The Prodigy: How we plan to destroy ourselves

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Would-be teenage rock stars, idly strumming guitars in bedrooms across the land, might dream of becoming bigger stars than Oasis, but The Prodigy are so afraid of overtaking the boys from Manchester that they plan to self-destruct.

The band are currently at the top of the album charts around the world, but band-member Liam Howlett said yesterday he had deliberately set out to destroy their popularity with their new single, the provocatively titled Smack My Bitch Up and a quote from Herman Goering on the album sleeve.

The album, The Fat of the Land, has hit number one in 22 countries - including the US where it knocked the ubiquitous Spice Girls off the top - and is widely tipped to win the prestigious Mercury Music Prize, dubbed the Booker of the music industry. Indeed, the Essex band are at the cutting edge of the wave of British electronic music that is being eagerly hoovered up by American youngsters.

Keith Flint, the frontman, who sports a spiky fluorescent green hairdo, is a teenage favourite because his agressive stage persona means he is "hated by all parents". Howlett, the musician behind the band's furious sound, admitted the single would be "self-destructive". But said he wanted to discourage casual fans because he was terrified that The Prodigy would overtake Oasis in the popularity stakes.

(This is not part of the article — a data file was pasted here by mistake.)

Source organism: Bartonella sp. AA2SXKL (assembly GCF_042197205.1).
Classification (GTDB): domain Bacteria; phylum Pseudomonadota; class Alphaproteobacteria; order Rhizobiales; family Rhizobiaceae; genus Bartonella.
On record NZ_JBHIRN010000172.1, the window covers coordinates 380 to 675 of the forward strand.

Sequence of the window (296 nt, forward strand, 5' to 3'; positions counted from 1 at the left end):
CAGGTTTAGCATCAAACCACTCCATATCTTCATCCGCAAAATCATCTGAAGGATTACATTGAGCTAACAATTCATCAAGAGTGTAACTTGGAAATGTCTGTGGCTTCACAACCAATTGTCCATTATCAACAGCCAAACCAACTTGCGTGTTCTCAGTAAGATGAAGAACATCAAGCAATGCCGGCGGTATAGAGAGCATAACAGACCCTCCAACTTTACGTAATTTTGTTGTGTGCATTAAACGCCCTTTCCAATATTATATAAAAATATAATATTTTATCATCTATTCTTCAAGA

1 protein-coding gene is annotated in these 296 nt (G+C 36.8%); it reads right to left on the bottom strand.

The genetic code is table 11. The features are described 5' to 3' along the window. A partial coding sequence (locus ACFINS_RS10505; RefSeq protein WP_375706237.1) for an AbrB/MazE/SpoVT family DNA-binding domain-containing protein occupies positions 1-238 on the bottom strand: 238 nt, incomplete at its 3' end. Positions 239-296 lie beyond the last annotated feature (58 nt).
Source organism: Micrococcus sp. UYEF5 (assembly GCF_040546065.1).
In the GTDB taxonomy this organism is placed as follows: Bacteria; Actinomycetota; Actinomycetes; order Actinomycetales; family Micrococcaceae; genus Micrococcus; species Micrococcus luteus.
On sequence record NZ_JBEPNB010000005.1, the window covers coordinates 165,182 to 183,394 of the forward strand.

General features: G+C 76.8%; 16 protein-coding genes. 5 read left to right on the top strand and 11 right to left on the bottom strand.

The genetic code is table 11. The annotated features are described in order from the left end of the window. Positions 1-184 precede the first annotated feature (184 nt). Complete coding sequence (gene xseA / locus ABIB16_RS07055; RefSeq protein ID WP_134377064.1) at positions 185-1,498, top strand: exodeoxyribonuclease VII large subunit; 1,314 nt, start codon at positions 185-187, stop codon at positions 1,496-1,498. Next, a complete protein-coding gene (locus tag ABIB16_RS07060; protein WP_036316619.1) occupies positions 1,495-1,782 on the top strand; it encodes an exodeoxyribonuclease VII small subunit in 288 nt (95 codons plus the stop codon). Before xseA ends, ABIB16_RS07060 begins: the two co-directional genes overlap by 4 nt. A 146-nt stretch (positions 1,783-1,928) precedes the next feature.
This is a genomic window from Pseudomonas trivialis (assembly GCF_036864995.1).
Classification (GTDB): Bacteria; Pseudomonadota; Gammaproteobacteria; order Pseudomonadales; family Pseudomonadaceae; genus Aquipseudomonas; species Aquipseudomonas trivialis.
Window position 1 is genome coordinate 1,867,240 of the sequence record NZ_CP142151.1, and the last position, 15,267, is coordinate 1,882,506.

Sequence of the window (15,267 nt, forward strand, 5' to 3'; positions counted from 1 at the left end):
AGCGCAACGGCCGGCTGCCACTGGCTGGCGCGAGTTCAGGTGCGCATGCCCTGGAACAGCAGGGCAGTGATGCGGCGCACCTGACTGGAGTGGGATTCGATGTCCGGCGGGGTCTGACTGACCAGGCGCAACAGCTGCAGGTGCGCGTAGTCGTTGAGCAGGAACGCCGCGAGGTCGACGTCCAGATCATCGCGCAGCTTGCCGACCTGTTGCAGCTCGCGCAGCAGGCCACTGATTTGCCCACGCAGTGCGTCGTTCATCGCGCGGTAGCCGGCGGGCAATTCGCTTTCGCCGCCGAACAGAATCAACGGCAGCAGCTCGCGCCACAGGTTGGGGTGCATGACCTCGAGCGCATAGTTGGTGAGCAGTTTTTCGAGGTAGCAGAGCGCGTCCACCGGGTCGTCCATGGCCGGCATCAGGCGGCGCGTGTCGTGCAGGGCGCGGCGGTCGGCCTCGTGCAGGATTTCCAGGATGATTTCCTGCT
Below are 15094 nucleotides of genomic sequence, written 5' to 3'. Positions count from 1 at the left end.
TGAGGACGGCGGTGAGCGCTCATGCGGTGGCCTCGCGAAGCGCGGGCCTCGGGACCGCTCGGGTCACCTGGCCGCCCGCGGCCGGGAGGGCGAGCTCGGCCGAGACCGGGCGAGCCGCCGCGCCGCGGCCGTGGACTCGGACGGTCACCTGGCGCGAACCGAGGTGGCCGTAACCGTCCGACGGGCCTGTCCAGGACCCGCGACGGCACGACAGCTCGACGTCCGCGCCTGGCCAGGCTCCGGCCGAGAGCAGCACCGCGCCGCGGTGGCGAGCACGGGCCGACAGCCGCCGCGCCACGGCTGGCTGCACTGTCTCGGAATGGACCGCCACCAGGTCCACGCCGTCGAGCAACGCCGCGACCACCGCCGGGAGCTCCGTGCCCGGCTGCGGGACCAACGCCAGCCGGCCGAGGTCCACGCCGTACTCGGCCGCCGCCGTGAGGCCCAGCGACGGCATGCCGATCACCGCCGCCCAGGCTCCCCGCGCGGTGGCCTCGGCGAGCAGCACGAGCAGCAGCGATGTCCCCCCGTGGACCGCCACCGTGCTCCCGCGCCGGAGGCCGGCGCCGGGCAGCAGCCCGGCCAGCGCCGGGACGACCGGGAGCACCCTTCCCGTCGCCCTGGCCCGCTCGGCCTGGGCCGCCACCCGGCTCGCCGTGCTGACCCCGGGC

"My dad likes Oasis. We have to be something that people dislike," he told Select magazine yesterday.

"I'm not doing another album. There isn't another Prodigy album. I went through so much pressure. I don't want to go through that again."

In the same article, Flint said he was worried about his colleague's reluctance to revel in the limelight.

"If he turned round and said, `There's no more Prodigy, there's no more touring', that would be scary, because what am I going to do then?" he said.

"It's not like I'll go and get another job."

Despite the inevitable controversy which will follow Smack My Bitch Up, Howlett insisted it did not advocate beating up women.

"It's an answer to the people who thought that Firestarter [the band's first British No 1] was about starting fires. They've got to get the irony in the songs," he said.

The Goering quote ("Would you rather have butter than guns?") was "obviously not a Nazi thing," he said, because the Prodigy has two black members, Maxim and Leeroy.

Those of a cynical disposition would view these remarks as attempt to create publicity and stir up demand for the "last ever" album.

But a spokesman for the Prodigy's record label, Beggars Banquet, said: "If you knew Liam you would know that's not the case.

"He's always been anxious to the point of paranoia about the band being overexposed.'

Kate Watson-Smyth

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